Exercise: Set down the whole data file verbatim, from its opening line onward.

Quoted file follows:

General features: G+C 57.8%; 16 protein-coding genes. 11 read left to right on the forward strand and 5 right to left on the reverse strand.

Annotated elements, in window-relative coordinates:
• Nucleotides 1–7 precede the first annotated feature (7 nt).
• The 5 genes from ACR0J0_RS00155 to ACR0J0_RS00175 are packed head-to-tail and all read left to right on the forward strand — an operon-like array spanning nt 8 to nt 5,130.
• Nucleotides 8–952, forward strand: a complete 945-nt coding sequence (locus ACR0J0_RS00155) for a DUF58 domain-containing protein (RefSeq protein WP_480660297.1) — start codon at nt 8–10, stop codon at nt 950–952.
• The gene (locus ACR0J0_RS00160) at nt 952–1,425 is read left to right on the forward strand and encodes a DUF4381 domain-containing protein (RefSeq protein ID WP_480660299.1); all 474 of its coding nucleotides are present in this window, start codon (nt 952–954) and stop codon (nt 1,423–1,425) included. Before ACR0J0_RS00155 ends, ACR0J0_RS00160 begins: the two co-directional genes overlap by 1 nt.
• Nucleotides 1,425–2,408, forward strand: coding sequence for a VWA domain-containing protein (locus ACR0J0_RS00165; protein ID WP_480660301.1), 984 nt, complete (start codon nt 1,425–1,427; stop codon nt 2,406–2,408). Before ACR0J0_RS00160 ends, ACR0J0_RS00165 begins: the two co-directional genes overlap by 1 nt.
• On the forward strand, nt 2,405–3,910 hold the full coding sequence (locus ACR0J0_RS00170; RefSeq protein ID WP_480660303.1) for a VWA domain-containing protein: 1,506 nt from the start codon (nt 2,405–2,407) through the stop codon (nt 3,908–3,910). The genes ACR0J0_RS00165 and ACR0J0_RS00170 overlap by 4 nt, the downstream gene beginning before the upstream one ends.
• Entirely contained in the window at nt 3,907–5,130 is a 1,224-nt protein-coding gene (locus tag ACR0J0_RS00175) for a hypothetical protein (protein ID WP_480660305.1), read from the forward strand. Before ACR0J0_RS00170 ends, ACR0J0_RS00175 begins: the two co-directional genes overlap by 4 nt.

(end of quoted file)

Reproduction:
General features: G+C 57.8%; 16 protein-coding genes. 11 read left to right on the forward strand and 5 right to left on the reverse strand.

Annotated elements, in window-relative coordinates:
• Nucleotides 1–7 precede the first annotated feature (7 nt).
• The 5 genes from ACR0J0_RS00155 to ACR0J0_RS00175 are packed head-to-tail and all read left to right on the forward strand — an operon-like array spanning nt 8 to nt 5,130.
• Nucleotides 8–952, forward strand: a complete 945-nt coding sequence (locus ACR0J0_RS00155) for a DUF58 domain-containing protein (RefSeq protein WP_480660297.1) — start codon at nt 8–10, stop codon at nt 950–952.
• The gene (locus ACR0J0_RS00160) at nt 952–1,425 is read left to right on the forward strand and encodes a DUF4381 domain-containing protein (RefSeq protein ID WP_480660299.1); all 474 of its coding nucleotides are present in this window, start codon (nt 952–954) and stop codon (nt 1,423–1,425) included. Before ACR0J0_RS00155 ends, ACR0J0_RS00160 begins: the two co-directional genes overlap by 1 nt.
• Nucleotides 1,425–2,408, forward strand: coding sequence for a VWA domain-containing protein (locus ACR0J0_RS00165; protein ID WP_480660301.1), 984 nt, complete (start codon nt 1,425–1,427; stop codon nt 2,406–2,408). Before ACR0J0_RS00160 ends, ACR0J0_RS00165 begins: the two co-directional genes overlap by 1 nt.
• On the forward strand, nt 2,405–3,910 hold the full coding sequence (locus ACR0J0_RS00170; RefSeq protein ID WP_480660303.1) for a VWA domain-containing protein: 1,506 nt from the start codon (nt 2,405–2,407) through the stop codon (nt 3,908–3,910). The genes ACR0J0_RS00165 and ACR0J0_RS00170 overlap by 4 nt, the downstream gene beginning before the upstream one ends.
• Entirely contained in the window at nt 3,907–5,130 is a 1,224-nt protein-coding gene (locus tag ACR0J0_RS00175) for a hypothetical protein (protein ID WP_480660305.1), read from the forward strand. Before ACR0J0_RS00170 ends, ACR0J0_RS00175 begins: the two co-directional genes overlap by 4 nt.